This tag is for questions seeking a phrase that fits a meaning. If you're specifically seeking only a single word, see the "single word requests" tag too.

learn more… | top users | synonyms

5
votes
2answers
2k views

How do you describe this particular way of sitting?

In Japanese, there's this thing called 横座り (yokozuwari, lit. "side-sitting") that looks like this: Basically, you sit on your knees, but then partially swing your legs out to one side. Is there a ...
3
votes
8answers
2k views

Alternative term to 'Uncle Tom' for a black or colored person who is subservient to whites?

In Harriet Beecher Stowe's novel, the eponymous character was meant to be a sort of model of resistance against slavery, a man who whose "devotion to his fellow slaves is so unshakable that he ...
6
votes
5answers
620 views

Is there a word or phrase for these specific types of memories?

I once told my mother about a specific incident that occurred in my highschool French class. Eight years later, she mentions this incident again and this is one of those things that I would have ...
-1
votes
2answers
357 views

What's the meaning of “as your concern allows”

What is the meaning of "as your concern allows" in this context: Keep in touch as your concerns allow. The above sentence was preceded by the sentence: We seem to be out of sync in reading ...
2
votes
4answers
914 views

A word for someone who does not keep up with popular culture

Person A does not keep up with celebrities or popular entertainment. A knows that they exist, so I don't think sheltered is the right word. Also, would it be a different word if A tried to forced ...
2
votes
1answer
508 views

Individually meaningful building block of a complex word

If there is a complex word that consists of two simpler words, what would you call each component, or individually meaningful building block, that the big word consists of, relative to the big word? ...
5
votes
4answers
100 views

Does “digital crafting agency” sound good and is it meaningful for a company's description?

There are some web development studios who call themselves a "digital agency". For our small team we're going to take a similar tagline, "digital crafting agency". Does this sound okay to native ...
4
votes
3answers
1k views

What do you call someone who always talks a situation in their favor?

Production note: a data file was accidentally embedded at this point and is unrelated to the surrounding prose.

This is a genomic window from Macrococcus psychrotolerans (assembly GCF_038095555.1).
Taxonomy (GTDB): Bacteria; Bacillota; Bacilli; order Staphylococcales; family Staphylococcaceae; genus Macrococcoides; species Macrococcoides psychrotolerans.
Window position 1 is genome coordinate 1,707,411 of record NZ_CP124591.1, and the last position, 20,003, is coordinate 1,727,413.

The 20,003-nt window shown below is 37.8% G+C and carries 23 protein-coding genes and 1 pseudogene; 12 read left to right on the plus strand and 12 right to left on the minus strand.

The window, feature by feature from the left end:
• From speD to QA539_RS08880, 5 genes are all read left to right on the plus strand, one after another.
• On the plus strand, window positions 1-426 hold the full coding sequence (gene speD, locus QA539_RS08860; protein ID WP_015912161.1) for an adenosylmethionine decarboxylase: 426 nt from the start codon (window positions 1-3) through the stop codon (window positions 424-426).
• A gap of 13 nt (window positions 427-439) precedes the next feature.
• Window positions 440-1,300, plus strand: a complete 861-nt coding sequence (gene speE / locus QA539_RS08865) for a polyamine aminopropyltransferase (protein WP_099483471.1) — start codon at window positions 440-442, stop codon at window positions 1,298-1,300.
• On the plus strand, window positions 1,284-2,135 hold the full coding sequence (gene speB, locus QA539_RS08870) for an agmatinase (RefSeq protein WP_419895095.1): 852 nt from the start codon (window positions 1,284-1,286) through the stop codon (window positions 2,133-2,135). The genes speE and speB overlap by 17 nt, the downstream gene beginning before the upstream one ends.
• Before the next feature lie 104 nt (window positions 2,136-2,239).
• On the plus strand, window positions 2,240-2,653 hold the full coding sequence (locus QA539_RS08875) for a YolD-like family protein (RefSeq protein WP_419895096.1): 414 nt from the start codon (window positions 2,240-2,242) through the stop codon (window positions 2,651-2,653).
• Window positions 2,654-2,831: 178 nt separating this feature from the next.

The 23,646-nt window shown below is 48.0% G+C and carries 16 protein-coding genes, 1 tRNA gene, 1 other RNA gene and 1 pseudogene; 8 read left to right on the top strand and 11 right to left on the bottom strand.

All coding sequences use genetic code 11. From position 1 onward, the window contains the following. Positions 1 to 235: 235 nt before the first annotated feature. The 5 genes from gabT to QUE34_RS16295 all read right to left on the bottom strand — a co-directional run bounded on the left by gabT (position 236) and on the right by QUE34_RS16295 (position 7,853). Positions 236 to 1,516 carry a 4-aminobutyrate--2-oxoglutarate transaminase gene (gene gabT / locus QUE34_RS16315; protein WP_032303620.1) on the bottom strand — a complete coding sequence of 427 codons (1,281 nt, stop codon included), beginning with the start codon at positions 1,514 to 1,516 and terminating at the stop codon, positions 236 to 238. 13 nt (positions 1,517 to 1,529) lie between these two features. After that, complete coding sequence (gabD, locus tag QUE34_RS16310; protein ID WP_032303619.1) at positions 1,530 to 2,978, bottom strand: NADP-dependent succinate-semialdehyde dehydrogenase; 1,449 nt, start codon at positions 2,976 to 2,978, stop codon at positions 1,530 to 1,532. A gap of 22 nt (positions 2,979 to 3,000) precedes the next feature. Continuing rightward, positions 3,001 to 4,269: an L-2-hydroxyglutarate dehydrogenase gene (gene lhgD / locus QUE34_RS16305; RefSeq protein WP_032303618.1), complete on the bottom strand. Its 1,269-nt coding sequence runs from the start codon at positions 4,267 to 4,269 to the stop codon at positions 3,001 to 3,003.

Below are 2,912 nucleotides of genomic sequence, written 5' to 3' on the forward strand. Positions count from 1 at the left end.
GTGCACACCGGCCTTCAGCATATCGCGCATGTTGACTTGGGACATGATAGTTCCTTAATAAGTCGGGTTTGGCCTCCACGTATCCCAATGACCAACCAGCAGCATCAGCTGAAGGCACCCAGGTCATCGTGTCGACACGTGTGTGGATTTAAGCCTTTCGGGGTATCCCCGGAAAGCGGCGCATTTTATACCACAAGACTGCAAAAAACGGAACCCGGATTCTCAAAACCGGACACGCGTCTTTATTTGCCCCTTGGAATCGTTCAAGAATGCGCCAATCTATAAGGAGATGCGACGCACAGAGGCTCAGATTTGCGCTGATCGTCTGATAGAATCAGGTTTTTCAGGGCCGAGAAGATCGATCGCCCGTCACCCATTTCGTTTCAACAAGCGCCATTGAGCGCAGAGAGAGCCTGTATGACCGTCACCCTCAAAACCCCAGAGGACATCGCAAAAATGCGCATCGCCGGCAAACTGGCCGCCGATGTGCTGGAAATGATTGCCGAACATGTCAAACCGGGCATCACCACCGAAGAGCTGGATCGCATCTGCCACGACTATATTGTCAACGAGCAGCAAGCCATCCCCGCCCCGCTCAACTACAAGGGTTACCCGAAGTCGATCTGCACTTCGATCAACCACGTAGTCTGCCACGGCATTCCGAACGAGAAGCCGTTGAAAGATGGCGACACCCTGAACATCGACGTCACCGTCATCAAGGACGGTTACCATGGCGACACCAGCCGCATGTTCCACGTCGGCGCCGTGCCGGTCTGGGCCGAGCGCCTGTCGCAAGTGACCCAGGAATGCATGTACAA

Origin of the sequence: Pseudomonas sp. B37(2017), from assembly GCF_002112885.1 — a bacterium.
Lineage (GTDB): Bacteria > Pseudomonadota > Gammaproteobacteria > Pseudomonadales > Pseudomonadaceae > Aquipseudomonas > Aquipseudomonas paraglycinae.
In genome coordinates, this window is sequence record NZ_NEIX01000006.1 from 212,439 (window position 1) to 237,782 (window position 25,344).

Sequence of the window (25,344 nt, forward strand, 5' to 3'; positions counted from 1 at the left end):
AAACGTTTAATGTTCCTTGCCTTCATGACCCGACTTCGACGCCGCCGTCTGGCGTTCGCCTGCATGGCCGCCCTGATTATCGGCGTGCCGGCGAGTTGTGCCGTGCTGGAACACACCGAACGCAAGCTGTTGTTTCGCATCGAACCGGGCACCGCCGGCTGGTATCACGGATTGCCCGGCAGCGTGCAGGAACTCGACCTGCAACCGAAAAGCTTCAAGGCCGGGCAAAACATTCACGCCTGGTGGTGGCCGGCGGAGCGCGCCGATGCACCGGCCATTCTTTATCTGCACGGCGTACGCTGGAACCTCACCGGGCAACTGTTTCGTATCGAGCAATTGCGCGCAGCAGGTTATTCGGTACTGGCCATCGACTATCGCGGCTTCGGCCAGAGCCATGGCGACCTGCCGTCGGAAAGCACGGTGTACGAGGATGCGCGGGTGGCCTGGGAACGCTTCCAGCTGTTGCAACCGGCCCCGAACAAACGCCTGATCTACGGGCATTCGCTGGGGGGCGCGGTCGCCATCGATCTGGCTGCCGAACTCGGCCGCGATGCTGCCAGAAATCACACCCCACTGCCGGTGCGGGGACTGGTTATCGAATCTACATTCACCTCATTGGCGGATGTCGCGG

What do you call someone who always talks a situation in their favor? For example, Tom tells Mary that she has a piece of meat stuck in between her teeth. Mary replies "Oh I purposely left it there". ...
3
votes
6answers
386 views

How can I refer to a period of day when people are awake/active?

The context is comparing air travel vs overnight train travel. In this case, air travel takes 1 hour, plus time required to travel from city to airport, arrive early for check-in & security, then ...
18
votes
11answers
3k views

What is a person who never leaves a tip called?

Ever wonder why the waiter at the restaurant you went to last week is now giving you dirty looks. Well, perhaps you didn't leave them a tip! Then, the question is: What is a person who never leaves a ...
0
votes
0answers
224 views

Ways to refers to two people who were about to marry or just married [closed]

I wrote the following: A bright red carpet ran all the way from the entrance to right beneath the altar. Enclosing it on both sides, were two rows of long benches—each of them with a tiny ...
-1
votes
2answers
331 views

Is this sentence a valid construction? [closed]

I received this in my email. Please be reminded in accordance with the below email. Is something wrong with this sentence?
5
votes
1answer
211 views

coffee flights in a six-seat bar

What do coffee flights and six-seat bar mean in the following post? The Orange County Register is now reporting that 39-year-old Duggan plans to open a slow bar adjacent to Portola, offering ...
4
votes
6answers
5k views

How do you describe a young woman who, while pretty when seen from behind, is ugly when seen from the front?

Is there a term, a phrase or an idiomatic expression to describe a young woman who, while pretty when seen from behind, is ugly, if not repulsive, when seen from the front? After some searches I ...
21
votes
15answers
45k views

What is a term for someone who doesn't know what they haven't experienced?

I'm struggling to find a word or short term for a person or group of people who do not experience jealousy/remorse/etc. due to a lack of something. For example, people from the middle ages could not ...
1
vote
6answers
582 views

What's the phrase to imply random jobs?

What's a phrase that can convey the idea of "a variety of different jobs with no central theme"? "Various odds and ends" was the one that occurred to me, but it didn't feel exactly right and ...
1
vote
3answers
89 views